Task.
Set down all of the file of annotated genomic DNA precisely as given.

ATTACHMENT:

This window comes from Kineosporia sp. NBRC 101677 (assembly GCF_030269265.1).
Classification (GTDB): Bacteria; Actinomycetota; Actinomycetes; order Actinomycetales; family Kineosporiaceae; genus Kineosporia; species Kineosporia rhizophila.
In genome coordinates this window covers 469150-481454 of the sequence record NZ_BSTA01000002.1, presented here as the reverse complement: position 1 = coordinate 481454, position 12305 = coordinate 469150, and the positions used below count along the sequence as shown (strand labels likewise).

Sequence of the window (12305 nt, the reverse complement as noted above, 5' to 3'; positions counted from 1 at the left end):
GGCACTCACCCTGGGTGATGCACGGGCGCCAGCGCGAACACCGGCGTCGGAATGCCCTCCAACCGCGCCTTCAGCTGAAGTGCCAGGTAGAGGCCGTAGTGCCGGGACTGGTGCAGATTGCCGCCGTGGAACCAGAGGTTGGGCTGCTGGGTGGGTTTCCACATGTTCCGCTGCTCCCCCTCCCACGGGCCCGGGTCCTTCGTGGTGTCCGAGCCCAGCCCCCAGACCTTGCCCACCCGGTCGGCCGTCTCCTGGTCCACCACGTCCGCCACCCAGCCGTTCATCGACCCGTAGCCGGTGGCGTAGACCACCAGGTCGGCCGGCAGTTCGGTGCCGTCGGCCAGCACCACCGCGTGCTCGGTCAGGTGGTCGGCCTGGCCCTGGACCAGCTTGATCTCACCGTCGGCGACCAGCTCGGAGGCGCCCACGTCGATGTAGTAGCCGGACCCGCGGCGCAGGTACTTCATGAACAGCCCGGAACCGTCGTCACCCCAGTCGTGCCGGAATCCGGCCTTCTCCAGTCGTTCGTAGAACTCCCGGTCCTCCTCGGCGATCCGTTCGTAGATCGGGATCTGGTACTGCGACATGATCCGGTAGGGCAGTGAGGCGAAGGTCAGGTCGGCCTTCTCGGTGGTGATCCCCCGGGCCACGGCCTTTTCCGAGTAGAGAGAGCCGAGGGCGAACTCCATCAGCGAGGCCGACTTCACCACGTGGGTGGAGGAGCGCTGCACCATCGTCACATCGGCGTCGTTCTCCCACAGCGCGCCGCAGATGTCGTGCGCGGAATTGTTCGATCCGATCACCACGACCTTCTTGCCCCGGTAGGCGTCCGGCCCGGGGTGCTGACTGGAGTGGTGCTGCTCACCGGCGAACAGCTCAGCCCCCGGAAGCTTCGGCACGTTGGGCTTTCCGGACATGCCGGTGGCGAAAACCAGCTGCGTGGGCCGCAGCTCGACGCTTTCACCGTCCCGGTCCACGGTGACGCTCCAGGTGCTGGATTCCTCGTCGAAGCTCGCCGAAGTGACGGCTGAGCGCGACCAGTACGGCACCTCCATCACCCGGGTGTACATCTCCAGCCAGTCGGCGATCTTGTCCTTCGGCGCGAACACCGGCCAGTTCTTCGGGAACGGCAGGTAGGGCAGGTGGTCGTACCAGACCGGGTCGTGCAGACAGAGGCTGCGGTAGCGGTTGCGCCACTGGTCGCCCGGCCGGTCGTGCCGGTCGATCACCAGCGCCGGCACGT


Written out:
This window comes from Kineosporia sp. NBRC 101677 (assembly GCF_030269265.1).
Classification (GTDB): Bacteria; Actinomycetota; Actinomycetes; order Actinomycetales; family Kineosporiaceae; genus Kineosporia; species Kineosporia rhizophila.
In genome coordinates this window covers 469150-481454 of the sequence record NZ_BSTA01000002.1, presented here as the reverse complement: position 1 = coordinate 481454, position 12305 = coordinate 469150, and the positions used below count along the sequence as shown (strand labels likewise).

Sequence of the window (12305 nt, the reverse complement as noted above, 5' to 3'; positions counted from 1 at the left end):
GGCACTCACCCTGGGTGATGCACGGGCGCCAGCGCGAACACCGGCGTCGGAATGCCCTCCAACCGCGCCTTCAGCTGAAGTGCCAGGTAGAGGCCGTAGTGCCGGGACTGGTGCAGATTGCCGCCGTGGAACCAGAGGTTGGGCTGCTGGGTGGGTTTCCACATGTTCCGCTGCTCCCCCTCCCACGGGCCCGGGTCCTTCGTGGTGTCCGAGCCCAGCCCCCAGACCTTGCCCACCCGGTCGGCCGTCTCCTGGTCCACCACGTCCGCCACCCAGCCGTTCATCGACCCGTAGCCGGTGGCGTAGACCACCAGGTCGGCCGGCAGTTCGGTGCCGTCGGCCAGCACCACCGCGTGCTCGGTCAGGTGGTCGGCCTGGCCCTGGACCAGCTTGATCTCACCGTCGGCGACCAGCTCGGAGGCGCCCACGTCGATGTAGTAGCCGGACCCGCGGCGCAGGTACTTCATGAACAGCCCGGAACCGTCGTCACCCCAGTCGTGCCGGAATCCGGCCTTCTCCAGTCGTTCGTAGAACTCCCGGTCCTCCTCGGCGATCCGTTCGTAGATCGGGATCTGGTACTGCGACATGATCCGGTAGGGCAGTGAGGCGAAGGTCAGGTCGGCCTTCTCGGTGGTGATCCCCCGGGCCACGGCCTTTTCCGAGTAGAGAGAGCCGAGGGCGAACTCCATCAGCGAGGCCGACTTCACCACGTGGGTGGAGGAGCGCTGCACCATCGTCACATCGGCGTCGTTCTCCCACAGCGCGCCGCAGATGTCGTGCGCGGAATTGTTCGATCCGATCACCACGACCTTCTTGCCCCGGTAGGCGTCCGGCCCGGGGTGCTGACTGGAGTGGTGCTGCTCACCGGCGAACAGCTCAGCCCCCGGAAGCTTCGGCACGTTGGGCTTTCCGGACATGCCGGTGGCGAAAACCAGCTGCGTGGGCCGCAGCTCGACGCTTTCACCGTCCCGGTCCACGGTGACGCTCCAGGTGCTGGATTCCTCGTCGAAGCTCGCCGAAGTGACGGCTGAGCGCGACCAGTACGGCACCTCCATCACCCGGGTGTACATCTCCAGCCAGTCGGCGATCTTGTCCTTCGGCGCGAACACCGGCCAGTTCTTCGGGAACGGCAGGTAGGGCAGGTGGTCGTACCAGACCGGGTCGTGCAGACAGAGGCTGCGGTAGCGGTTGCGCCACTGGTCGCCCGGCCGGTCGTGCCGGTCGATCACCAGCGCCGGCACGT